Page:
How To Build A PC

Step 2: Select A CPU

When it comes to selecting the right CPU, there are three factors to consider: performance, price, and usually to a lesser extent, power consumption. If you already have an idea of what your needs are, but still need some help with narrowing down your selection, our Best CPUs column is an excellent place to start. It includes general performance data and CPU recommendations for several price ranges, and if that’s still not enough, additional performance data on specific workloads can be found in our CPU Performance Charts.

Picking the best CPU for a new build starts with understanding your workloads. There are two main types of workloads to be considered: single-threaded and multi-threaded. Single-threaded workloads generally involve simple tasks such as browsing the web, word processing, and listening to music and usually do better on CPUs that have a higher per-core clock speed rather than a large number of cores.

Multi-threaded workloads include tasks like photo editing, video encoding, and some gaming, and usually benefit from processors with multiple cores. Additionally, technologies like Intel’s Hyperthreading are designed to accelerate certain multi-threaded workloads like video editing and encoding by allowing two threads to be interchangeably executed on a single core. Finally, although it may seem like a good idea to keep throwing more cores at multi-threaded workloads, there is a point of diminishing returns. Almost all consumer level software, including games, isn’t designed to run on an infinite set of processing cores, which is why Intel, the largest manufacturer of desktop CPUs, doesn’t offer mainstream CPUs with more than four cores.

Another option to consider when picking a CPU is overclocking. Overclocking is the process of raising the CPU’s clock speed past its targeted maximum, which often yields a measurable performance benefit. However, not all CPUs are capable of overclocking, and the ones that are capable often need a motherboard with a special chipset, which in turn costs more money. For Intel processors, you’ll need one of the more expensive K-series CPUs, which supports overclocking, and you'll need a motherboard with a Z-series chipset in order to overclock it effectively. AMD processors, on the other hand, are a bit trickier since they can all be overclocked. Generally, the more expensive chips will overclock better than their cheaper counterparts, and you’ll still need to ensure you have a motherboard that supports overclocking. Also, keep in mind that overclocking leads to increased heat and power consumption, which leads us to our last point.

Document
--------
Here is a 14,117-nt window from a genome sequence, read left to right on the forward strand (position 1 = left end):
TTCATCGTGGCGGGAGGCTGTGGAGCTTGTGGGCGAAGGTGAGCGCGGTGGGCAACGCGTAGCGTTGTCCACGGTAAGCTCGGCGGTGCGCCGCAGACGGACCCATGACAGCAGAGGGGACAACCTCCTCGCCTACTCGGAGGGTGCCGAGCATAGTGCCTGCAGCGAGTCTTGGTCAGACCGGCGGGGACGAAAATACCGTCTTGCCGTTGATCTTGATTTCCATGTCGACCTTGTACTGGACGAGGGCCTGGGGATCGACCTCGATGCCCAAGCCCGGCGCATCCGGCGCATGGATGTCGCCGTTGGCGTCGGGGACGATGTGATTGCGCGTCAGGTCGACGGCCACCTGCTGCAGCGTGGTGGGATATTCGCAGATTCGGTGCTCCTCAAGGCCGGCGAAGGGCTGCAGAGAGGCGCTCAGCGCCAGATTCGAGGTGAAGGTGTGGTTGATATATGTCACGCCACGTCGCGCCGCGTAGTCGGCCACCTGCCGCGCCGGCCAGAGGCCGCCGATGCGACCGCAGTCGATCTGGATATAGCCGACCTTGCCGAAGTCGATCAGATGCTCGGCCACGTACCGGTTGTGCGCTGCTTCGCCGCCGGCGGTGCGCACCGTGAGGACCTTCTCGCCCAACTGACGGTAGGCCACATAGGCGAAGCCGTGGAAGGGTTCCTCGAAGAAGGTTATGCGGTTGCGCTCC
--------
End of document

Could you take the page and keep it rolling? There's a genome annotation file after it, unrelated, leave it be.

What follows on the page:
Although power consumption isn’t exactly one of the primary concerns when selecting a CPU, it still has to be taken into consideration, especially if you plan on overclocking. Typically, the faster the processor, the more power it’s going to consume and therefore the more heat it’s going to produce, which also raises concerns about cooling and noise. While the stock cooling fans (those that come from the CPU manufacturer) may work fine with stock CPU speeds, they quickly become inadequate once the processor is overclocked, which means a more expensive air or even liquid cooler is in order. That extra heat also means the cooling solution is going to have to work harder and therefore louder, which can be undesirable in certain builds like HTPCs. In that case, a low-energy solution from AMD or Intel might be a better option.

Once you’ve figured out what your needs are, be sure to check out our list of the best CPUs for the money as well as the CPU reviews section; they should help you make a final decision on which CPU is best. Finally, if you’re stuck trying to make a decision or if you need more guidance, Tom’s Hardware’s CPU forums is a great place to ask questions and get the help you need.

MORE: Best CPU Cooling
MORE: Intel & AMD Processor Hierarchy
MORE: All CPU Content

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  • James_39
    Selecting the case is a bizarre thing to have in Step 1.Surely that would be best placed once all other components, including accessories, have been factored in? Otherwise you end up selecting components purely on the basis they fit in your case, not forgetting that some (most) cases don't support water cooling kits/pipes etc mentioned in Step 8.